5 Outbound Sales Cadence Insights Every Insurance Agent Should Know

5 Outbound Sales Cadence Insights Every Insurance Agent Should Know

Sales cadences are about more than just the frequency and content of your emails, they’re about engaging your prospects enough to begin a valuable conversation. How you interact with your leads should vary from segment to segment to maximize effectiveness. A good sales cadence filters out any undesirable prospects, but a great sales cadence will get meetings. One of the biggest differentiators between the two is our first insight: The importance of a timely follow up.

The Art of the Follow Up

The speed of your first response to a prospect is crucial to converting smaller opportunities into revenue. The Harvard Business Review found that businesses that attempted to reach leads within an hour were nearly seven times likelier to have meaningful conversations with decision makers than those who waited even an hour.¹ If you can follow-up directly after a prospect engages your cadence, you’ve got the best chance to move them further through your pipeline while they’ve still got you at the top of their mind.

If your prospects are in the market, they’re already eyeing the competition and likely reaching out to them as well. The longer you wait to follow up after a response, the more likely someone else is to. Conversely, the shorter your response time is, the faster you can get through the opening stages of your funnel to qualify a prospect because a quick response every time makes the sales process easier for your customer. Staying on top of your follow-ups doesn’t only create more conversions more quickly, it creates happy customers.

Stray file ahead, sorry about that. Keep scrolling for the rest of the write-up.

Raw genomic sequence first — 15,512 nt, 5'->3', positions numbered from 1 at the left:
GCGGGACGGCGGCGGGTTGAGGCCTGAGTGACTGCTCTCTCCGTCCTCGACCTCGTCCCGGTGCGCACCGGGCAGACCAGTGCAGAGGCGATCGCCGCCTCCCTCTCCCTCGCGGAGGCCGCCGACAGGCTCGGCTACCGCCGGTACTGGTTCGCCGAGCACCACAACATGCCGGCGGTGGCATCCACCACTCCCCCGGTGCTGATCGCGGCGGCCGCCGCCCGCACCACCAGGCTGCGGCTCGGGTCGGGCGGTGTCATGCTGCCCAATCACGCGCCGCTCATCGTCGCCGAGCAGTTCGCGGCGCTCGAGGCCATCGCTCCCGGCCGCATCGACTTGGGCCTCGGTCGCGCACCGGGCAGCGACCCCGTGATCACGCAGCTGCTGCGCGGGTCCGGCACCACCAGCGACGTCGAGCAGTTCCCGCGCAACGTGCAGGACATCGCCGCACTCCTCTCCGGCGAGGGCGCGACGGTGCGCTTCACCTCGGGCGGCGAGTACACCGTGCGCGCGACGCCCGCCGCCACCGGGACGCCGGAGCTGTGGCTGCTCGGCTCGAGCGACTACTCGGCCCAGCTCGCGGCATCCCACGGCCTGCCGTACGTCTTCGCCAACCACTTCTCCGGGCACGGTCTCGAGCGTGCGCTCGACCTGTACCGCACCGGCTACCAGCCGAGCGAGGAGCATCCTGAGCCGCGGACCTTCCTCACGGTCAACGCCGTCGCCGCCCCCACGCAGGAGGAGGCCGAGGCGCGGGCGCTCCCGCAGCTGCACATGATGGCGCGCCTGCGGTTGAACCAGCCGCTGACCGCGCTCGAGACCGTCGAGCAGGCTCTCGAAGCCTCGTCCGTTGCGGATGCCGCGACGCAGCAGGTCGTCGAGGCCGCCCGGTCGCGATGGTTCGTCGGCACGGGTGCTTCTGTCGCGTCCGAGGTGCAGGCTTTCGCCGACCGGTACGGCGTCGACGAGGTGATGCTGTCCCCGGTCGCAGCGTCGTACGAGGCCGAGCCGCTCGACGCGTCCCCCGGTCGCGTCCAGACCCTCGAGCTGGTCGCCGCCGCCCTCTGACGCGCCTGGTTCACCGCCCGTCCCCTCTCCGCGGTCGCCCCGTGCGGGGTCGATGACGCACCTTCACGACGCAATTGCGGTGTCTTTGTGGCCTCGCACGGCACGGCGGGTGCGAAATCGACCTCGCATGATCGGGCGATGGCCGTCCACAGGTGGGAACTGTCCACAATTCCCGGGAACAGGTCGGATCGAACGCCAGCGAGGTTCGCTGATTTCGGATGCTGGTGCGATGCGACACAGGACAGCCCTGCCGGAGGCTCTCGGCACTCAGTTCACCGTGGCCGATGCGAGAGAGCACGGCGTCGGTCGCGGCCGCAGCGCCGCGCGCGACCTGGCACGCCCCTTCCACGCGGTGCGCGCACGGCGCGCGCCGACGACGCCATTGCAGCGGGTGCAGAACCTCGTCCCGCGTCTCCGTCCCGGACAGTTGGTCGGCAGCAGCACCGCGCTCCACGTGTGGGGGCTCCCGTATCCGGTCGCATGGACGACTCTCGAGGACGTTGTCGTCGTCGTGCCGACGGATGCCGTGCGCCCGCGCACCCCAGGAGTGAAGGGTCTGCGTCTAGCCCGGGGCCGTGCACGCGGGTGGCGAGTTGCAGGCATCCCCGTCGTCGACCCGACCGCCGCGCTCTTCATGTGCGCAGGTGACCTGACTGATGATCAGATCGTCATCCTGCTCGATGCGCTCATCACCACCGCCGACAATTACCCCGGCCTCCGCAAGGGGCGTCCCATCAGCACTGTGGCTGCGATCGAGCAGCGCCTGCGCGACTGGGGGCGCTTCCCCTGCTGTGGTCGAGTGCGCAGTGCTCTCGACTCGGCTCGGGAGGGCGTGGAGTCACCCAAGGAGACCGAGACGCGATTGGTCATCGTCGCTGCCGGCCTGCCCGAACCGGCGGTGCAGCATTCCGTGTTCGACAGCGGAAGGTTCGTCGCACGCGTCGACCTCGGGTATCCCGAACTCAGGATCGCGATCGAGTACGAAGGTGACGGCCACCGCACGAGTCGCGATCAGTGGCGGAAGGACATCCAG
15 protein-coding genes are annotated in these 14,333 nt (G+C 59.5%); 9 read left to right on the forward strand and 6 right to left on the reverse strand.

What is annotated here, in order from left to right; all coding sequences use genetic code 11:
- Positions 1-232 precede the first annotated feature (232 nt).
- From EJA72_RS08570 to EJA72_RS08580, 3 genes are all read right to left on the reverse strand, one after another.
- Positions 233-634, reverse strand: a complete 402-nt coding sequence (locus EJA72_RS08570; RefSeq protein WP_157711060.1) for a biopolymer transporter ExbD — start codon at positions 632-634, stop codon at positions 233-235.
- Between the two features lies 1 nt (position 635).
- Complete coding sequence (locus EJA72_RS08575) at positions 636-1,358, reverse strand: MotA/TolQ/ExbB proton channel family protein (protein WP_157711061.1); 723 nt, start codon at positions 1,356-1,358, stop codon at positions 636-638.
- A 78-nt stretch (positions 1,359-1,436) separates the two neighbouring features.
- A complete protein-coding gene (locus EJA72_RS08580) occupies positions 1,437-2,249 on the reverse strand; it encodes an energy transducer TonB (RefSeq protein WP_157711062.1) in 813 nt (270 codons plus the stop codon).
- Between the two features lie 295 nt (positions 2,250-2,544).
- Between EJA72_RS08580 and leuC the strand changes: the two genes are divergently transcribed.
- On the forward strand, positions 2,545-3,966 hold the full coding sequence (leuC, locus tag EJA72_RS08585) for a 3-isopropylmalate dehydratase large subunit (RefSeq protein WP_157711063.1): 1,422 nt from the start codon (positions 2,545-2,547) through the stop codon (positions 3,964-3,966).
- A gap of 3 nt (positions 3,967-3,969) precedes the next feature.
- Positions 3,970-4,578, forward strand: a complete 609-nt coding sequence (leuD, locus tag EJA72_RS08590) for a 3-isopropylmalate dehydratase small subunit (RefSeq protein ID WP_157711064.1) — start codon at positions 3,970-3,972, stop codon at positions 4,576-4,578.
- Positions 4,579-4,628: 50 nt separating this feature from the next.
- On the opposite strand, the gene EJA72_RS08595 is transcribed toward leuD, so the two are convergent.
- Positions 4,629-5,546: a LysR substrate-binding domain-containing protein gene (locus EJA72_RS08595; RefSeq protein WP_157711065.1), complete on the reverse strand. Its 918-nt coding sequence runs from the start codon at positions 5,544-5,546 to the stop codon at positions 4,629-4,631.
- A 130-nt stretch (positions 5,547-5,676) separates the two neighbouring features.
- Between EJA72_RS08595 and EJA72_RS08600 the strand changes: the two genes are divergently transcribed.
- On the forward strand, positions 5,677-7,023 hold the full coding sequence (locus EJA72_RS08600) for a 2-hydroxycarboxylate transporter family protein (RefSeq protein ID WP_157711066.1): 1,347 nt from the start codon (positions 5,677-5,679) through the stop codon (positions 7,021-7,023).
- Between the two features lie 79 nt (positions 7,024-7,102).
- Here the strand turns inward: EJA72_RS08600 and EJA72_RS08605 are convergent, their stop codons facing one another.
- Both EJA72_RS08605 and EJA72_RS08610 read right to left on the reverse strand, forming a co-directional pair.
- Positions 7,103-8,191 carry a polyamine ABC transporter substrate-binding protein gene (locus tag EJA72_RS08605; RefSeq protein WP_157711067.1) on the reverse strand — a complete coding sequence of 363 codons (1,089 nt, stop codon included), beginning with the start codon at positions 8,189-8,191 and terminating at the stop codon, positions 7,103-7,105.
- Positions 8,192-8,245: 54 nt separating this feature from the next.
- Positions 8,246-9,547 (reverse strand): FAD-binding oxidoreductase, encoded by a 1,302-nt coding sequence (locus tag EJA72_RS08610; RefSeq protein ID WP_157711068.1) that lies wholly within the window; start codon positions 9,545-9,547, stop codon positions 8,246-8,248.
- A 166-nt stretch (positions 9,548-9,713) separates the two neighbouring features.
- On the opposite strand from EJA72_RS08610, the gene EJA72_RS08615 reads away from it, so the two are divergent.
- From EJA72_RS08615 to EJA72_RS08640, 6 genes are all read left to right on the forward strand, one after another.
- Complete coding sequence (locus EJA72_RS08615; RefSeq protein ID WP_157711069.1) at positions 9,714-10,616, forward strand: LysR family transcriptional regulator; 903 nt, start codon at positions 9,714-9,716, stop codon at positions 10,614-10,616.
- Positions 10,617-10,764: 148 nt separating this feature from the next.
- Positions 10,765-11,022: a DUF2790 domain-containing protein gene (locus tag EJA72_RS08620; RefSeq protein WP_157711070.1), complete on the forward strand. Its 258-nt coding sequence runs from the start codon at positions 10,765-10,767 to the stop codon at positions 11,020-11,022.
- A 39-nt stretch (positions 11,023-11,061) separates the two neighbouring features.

Don’t Lose Sight of the Big Picture

This tip may seem like a no-brainer, but it’s easy to get lost in the process of following a sales cadence. The point of the cadence is assuming that the prospect has not seen the previous contact, the only goal is to elicit a response. Each new touch point should be treated like a cold call or email: Stay consistent with the frequency and content of your touch points to make sure you’re being seen.

Sales cadences work to organize your outreach attempts to enable you to reach a higher volume of leads without getting disorganized. That being said, it’s your job to be using all the relevant platforms available to engage your prospects and improve the quality of your outreach. Your goal is to make contact, use all the methods available to get your prospect’s attention. Sales development reps who didn’t engage their prospects on social media only filled their pipelines 47% of the time, compared to 65% of the time for salespeople who use social selling.²